Somebody’s Watching You…

By | Consumer Rights, Credit Laws, Credit Repair, Credit Reports, Credit Scores

No, we’re not reminiscing about the 80’s hit by Rockwell…this is more sinister. From hacking computer systems to trapping codes at ATM machines, identity theft is rampant and can have a devastating impact on your life. It can affect your ability to buy a car or a home, it can prevent you from getting a job, and there have been (albeit rare) cases of innocent people being arrested for crimes committed by an identity thief. Keeping a close eye on credit reports is an excellent way to detect fraudulent activity, and credit monitoring can be a helpful tool to do just that.

The three credit reporting agencies – TransUnion, Equifax, and Experian – are required by the federal government to provide an annual copy of your credit report at no charge. Go to AnnualCreditReport.com to order it and monitor your own credit by reviewing it carefully to ensure all information is accurate. Doing this once a year is the first step toward thwarting thieves.

The next step would be to hire a company to monitor the credit reports real time and inform you, probably via email, of any changes. Most notices would regard changes in account balances on credit cards or an inquiry for a line of credit at a retail store. In an identity theft scenario though, a thief might use your social security number, stolen while dumpster diving at a local bank, to apply for a new credit card. The timely credit monitoring service notification of this fraudulent application for credit could mean the difference between a small hassle and full-blown, financially crippling identity theft.

Sadly though, not all credit monitoring services are created equal. The ones managed by the three credit reporting agencies are typically pretty good, and the timeliness of the information is excellent – which is the most important element in the detection of fraud. Some of the second tier services though report outdated information since they have to pay for the data and retrieve it periodically from the primary agencies. Another potential problem with the second tier services is that they may offer a free credit report (mimicking the government-mandated service), but once the consumer accepts the free report, they are unwittingly enrolled in a potentially expensive service. What a sneaky and underhanded thing to do – it sure doesn’t make us want to trust them with our financial information.

The Federal Trade Commission (FTC) has a program called “Deter, Detect, Defend: Avoid ID Theft.” It is a good program, especially in its education about how to protect personal information (and thereby deter ID theft). Combine this with credit monitoring by a high quality provider and good financial decision-making, and we will stop letting the identity thieves bully us.

Wrap Yourself in a Bubble and Weather the Storm

By | Personal Finance

Hurricanes like Irene make us all stop and take stock: do we have some water stored? Do we need a generator? Do we have our important documents (or copies of them) stored away from the path of destruction?

Those are important questions, but one of the most important things we can do to weather any storm – whether it is a hurricane, a bubble bursting in the housing market, or a recession that causes the unemployment rate to double – is a protective cushion of savings.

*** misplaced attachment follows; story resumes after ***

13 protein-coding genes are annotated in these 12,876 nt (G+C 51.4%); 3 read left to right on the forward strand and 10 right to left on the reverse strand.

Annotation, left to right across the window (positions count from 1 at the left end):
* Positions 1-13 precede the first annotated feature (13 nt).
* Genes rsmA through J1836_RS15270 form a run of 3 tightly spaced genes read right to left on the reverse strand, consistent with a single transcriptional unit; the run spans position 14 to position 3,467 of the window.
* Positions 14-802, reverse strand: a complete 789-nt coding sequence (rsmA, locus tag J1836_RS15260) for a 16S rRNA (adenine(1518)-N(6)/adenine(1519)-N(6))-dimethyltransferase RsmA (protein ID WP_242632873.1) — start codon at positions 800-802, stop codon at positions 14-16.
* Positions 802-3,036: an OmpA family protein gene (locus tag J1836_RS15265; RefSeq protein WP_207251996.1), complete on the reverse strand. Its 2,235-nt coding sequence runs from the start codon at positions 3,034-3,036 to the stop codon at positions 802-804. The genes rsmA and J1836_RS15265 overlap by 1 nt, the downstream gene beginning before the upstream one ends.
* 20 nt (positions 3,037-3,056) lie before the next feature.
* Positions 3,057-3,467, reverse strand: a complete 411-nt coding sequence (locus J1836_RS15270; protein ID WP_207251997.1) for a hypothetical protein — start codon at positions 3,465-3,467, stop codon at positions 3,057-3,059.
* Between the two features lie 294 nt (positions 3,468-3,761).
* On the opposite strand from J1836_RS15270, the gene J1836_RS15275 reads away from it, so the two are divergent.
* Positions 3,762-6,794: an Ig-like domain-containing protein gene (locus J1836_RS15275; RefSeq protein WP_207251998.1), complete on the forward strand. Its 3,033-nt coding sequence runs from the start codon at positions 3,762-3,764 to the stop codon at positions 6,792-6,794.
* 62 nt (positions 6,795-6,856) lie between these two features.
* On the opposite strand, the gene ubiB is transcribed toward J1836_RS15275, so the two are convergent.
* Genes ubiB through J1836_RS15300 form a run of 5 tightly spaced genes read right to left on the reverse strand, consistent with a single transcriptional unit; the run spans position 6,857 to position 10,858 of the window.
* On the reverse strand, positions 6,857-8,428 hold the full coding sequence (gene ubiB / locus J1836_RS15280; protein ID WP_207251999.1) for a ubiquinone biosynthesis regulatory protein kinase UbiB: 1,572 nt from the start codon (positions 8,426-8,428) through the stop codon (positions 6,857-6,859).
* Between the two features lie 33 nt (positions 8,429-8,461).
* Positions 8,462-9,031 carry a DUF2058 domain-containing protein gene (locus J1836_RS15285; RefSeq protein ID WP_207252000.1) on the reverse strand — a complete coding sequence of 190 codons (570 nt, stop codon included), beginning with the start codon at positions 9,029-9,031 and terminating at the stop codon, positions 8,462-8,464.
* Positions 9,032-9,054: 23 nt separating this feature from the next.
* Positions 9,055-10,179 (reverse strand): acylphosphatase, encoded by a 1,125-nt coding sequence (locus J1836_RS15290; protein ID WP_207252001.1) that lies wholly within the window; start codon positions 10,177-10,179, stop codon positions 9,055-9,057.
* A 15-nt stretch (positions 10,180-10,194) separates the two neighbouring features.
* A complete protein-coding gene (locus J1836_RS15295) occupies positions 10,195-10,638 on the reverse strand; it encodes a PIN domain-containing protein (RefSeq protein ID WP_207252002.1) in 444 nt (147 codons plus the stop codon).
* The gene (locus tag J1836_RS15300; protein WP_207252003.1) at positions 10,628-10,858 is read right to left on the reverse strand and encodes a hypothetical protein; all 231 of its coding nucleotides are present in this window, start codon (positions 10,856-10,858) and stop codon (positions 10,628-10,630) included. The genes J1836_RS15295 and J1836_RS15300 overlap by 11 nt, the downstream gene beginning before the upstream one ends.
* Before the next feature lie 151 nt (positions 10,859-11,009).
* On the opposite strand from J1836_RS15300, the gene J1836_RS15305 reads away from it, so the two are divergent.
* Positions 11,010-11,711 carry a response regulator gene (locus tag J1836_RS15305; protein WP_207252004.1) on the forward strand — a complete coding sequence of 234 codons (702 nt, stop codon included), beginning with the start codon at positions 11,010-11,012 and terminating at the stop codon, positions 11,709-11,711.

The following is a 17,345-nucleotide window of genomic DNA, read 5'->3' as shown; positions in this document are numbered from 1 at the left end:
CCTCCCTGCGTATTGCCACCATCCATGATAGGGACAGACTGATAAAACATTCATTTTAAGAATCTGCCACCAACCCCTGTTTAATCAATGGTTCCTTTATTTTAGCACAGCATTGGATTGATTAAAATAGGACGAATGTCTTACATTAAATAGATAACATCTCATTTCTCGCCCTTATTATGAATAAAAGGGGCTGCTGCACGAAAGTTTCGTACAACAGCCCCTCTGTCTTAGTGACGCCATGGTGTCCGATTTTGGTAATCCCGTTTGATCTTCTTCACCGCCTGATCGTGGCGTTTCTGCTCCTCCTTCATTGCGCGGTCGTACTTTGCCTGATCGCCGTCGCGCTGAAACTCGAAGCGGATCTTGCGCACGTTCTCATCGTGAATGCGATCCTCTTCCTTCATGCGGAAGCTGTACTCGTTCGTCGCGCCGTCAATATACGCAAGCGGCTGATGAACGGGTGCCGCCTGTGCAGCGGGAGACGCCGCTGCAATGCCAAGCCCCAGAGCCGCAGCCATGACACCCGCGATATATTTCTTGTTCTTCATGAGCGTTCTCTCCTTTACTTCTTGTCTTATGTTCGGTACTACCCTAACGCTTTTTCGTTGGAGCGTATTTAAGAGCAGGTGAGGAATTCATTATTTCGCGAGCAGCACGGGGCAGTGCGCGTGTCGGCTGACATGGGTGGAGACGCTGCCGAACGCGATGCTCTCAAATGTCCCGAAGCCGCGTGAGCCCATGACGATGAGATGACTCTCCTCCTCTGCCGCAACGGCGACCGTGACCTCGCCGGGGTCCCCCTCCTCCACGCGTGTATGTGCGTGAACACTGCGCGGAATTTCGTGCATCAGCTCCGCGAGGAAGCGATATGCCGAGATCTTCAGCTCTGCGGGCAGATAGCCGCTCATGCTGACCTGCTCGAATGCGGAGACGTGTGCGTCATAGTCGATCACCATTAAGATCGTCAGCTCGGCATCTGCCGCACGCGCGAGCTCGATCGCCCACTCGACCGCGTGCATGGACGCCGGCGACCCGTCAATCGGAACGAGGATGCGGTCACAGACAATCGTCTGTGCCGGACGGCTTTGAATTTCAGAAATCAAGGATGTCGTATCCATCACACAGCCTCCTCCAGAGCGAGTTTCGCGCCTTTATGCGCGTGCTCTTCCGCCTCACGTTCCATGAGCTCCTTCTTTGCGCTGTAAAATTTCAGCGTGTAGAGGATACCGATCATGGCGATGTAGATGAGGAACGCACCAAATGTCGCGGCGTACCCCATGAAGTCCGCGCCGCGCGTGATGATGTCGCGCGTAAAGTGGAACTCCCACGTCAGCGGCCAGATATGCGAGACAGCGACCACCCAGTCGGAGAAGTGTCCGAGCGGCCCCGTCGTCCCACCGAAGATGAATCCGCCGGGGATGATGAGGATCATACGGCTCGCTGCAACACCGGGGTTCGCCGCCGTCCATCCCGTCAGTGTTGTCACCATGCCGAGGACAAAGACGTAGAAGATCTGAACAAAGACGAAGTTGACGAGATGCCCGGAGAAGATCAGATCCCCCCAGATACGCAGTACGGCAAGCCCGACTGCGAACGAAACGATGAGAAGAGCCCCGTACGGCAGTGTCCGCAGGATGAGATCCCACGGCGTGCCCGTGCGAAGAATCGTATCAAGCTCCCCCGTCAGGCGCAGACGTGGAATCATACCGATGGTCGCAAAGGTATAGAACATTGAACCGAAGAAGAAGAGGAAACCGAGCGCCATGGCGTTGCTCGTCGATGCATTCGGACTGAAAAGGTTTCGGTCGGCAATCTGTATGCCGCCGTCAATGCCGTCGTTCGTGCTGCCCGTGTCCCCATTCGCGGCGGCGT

The American economy has seen more prosperous times. Now, businesses are closing, credit is failing, and people are losing jobs. With the future uncertain, many people are scared about what will happen when or if they lose their jobs.

What will happen if they are laid off? What will happen if they get sick and have to go on half pay disability? How will they pay their mortgage? How will they pay their medical bills? How will they feed their families?

These are all relevant questions, and the answer is the same across the board – start saving now.

Admittedly, it’s easier said than done. Even when you do have extra money when the bills are all paid, it seems like there is always something unplanned – car repairs, school supplies, a trip to the dentist – that make it more difficult, but surviving the chaos of life is a lot easier to do when you have some financial cushion to absorb the impact.

There are many things you can do to stretch your dollars further canceling unnecessary subscriptions and reducing monthly payments on luxuries. Even cooking at home instead of eating out a couple times a week can make an enormous difference in the health of your bank account. Every little bit helps. Even if you only put $25 every week, you’ll start building a buffer between you and the next hurricane, recession, or catastrophe.

At Ovation, we recommend that you create a buffer of at least six weeks to three months. That means that you save up enough money so when problems arise you can at least pay a month or two of bills. It may seem like a hardship to save up that much money, but imagine how much harder it will be if you cannot pay your bills! The sense of relief you feel from having that buffer, knowing that if you lose your job or if you get sick, you have money saved that will keep you afloat until you can stand on solid ground again, is worth sacrificing pizza night now and then.